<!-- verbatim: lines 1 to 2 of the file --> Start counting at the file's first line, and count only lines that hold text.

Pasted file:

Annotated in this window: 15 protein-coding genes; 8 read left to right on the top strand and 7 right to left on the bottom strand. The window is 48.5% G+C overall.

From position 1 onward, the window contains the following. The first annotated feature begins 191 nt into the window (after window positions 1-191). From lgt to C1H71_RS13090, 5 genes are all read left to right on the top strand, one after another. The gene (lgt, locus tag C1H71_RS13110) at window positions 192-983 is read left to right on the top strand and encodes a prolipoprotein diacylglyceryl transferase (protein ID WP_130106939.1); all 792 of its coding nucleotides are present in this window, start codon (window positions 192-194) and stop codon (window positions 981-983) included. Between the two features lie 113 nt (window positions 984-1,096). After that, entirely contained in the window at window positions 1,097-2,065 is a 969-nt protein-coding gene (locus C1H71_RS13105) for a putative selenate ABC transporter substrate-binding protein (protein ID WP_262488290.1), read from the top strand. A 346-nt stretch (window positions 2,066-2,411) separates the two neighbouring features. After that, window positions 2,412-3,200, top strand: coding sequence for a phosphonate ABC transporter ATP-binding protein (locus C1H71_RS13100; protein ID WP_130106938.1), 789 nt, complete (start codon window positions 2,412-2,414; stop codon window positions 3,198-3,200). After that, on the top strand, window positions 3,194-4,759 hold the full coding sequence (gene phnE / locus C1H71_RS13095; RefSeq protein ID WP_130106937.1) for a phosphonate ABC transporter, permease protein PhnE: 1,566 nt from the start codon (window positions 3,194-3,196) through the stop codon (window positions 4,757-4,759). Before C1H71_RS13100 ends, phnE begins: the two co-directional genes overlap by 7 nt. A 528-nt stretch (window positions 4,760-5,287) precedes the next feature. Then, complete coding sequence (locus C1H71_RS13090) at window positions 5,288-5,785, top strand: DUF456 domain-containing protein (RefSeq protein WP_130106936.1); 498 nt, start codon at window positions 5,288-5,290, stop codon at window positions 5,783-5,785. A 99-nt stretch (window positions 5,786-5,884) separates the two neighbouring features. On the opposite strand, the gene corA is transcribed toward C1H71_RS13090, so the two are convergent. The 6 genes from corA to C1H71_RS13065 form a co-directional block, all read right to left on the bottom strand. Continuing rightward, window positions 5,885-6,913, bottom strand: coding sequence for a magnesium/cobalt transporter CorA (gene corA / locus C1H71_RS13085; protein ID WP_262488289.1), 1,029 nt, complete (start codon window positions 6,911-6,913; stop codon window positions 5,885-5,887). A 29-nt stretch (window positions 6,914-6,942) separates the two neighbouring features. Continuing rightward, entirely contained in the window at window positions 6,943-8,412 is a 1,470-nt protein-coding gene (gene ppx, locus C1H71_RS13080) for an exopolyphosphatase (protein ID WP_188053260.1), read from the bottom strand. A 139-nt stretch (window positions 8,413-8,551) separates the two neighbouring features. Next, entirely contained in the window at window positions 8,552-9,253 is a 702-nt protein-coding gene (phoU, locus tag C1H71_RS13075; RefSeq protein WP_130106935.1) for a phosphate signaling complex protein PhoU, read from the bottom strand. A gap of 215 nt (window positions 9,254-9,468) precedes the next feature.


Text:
Annotated in this window: 15 protein-coding genes; 8 read left to right on the top strand and 7 right to left on the bottom strand. The window is 48.5% G+C overall.

From position 1 onward, the window contains the following. The first annotated feature begins 191 nt into the window (after window positions 1-191). From lgt to C1H71_RS13090, 5 genes are all read left to right on the top strand, one after another. The gene (lgt, locus tag C1H71_RS13110) at window positions 192-983 is read left to right on the top strand and encodes a prolipoprotein diacylglyceryl transferase (protein ID WP_130106939.1); all 792 of its coding nucleotides are present in this window, start codon (window positions 192-194) and stop codon (window positions 981-983) included. Between the two features lie 113 nt (window positions 984-1,096). After that, entirely contained in the window at window positions 1,097-2,065 is a 969-nt protein-coding gene (locus C1H71_RS13105) for a putative selenate ABC transporter substrate-binding protein (protein ID WP_262488290.1), read from the top strand. A 346-nt stretch (window positions 2,066-2,411) separates the two neighbouring features. After that, window positions 2,412-3,200, top strand: coding sequence for a phosphonate ABC transporter ATP-binding protein (locus C1H71_RS13100; protein ID WP_130106938.1), 789 nt, complete (start codon window positions 2,412-2,414; stop codon window positions 3,198-3,200). After that, on the top strand, window positions 3,194-4,759 hold the full coding sequence (gene phnE / locus C1H71_RS13095; RefSeq protein ID WP_130106937.1) for a phosphonate ABC transporter, permease protein PhnE: 1,566 nt from the start codon (window positions 3,194-3,196) through the stop codon (window positions 4,757-4,759). Before C1H71_RS13100 ends, phnE begins: the two co-directional genes overlap by 7 nt. A 528-nt stretch (window positions 4,760-5,287) precedes the next feature. Then, complete coding sequence (locus C1H71_RS13090) at window positions 5,288-5,785, top strand: DUF456 domain-containing protein (RefSeq protein WP_130106936.1); 498 nt, start codon at window positions 5,288-5,290, stop codon at window positions 5,783-5,785. A 99-nt stretch (window positions 5,786-5,884) separates the two neighbouring features. On the opposite strand, the gene corA is transcribed toward C1H71_RS13090, so the two are convergent. The 6 genes from corA to C1H71_RS13065 form a co-directional block, all read right to left on the bottom strand. Continuing rightward, window positions 5,885-6,913, bottom strand: coding sequence for a magnesium/cobalt transporter CorA (gene corA / locus C1H71_RS13085; protein ID WP_262488289.1), 1,029 nt, complete (start codon window positions 6,911-6,913; stop codon window positions 5,885-5,887). A 29-nt stretch (window positions 6,914-6,942) separates the two neighbouring features. Continuing rightward, entirely contained in the window at window positions 6,943-8,412 is a 1,470-nt protein-coding gene (gene ppx, locus C1H71_RS13080) for an exopolyphosphatase (protein ID WP_188053260.1), read from the bottom strand. A 139-nt stretch (window positions 8,413-8,551) separates the two neighbouring features. Next, entirely contained in the window at window positions 8,552-9,253 is a 702-nt protein-coding gene (phoU, locus tag C1H71_RS13075; RefSeq protein WP_130106935.1) for a phosphate signaling complex protein PhoU, read from the bottom strand. A gap of 215 nt (window positions 9,254-9,468) precedes the next feature.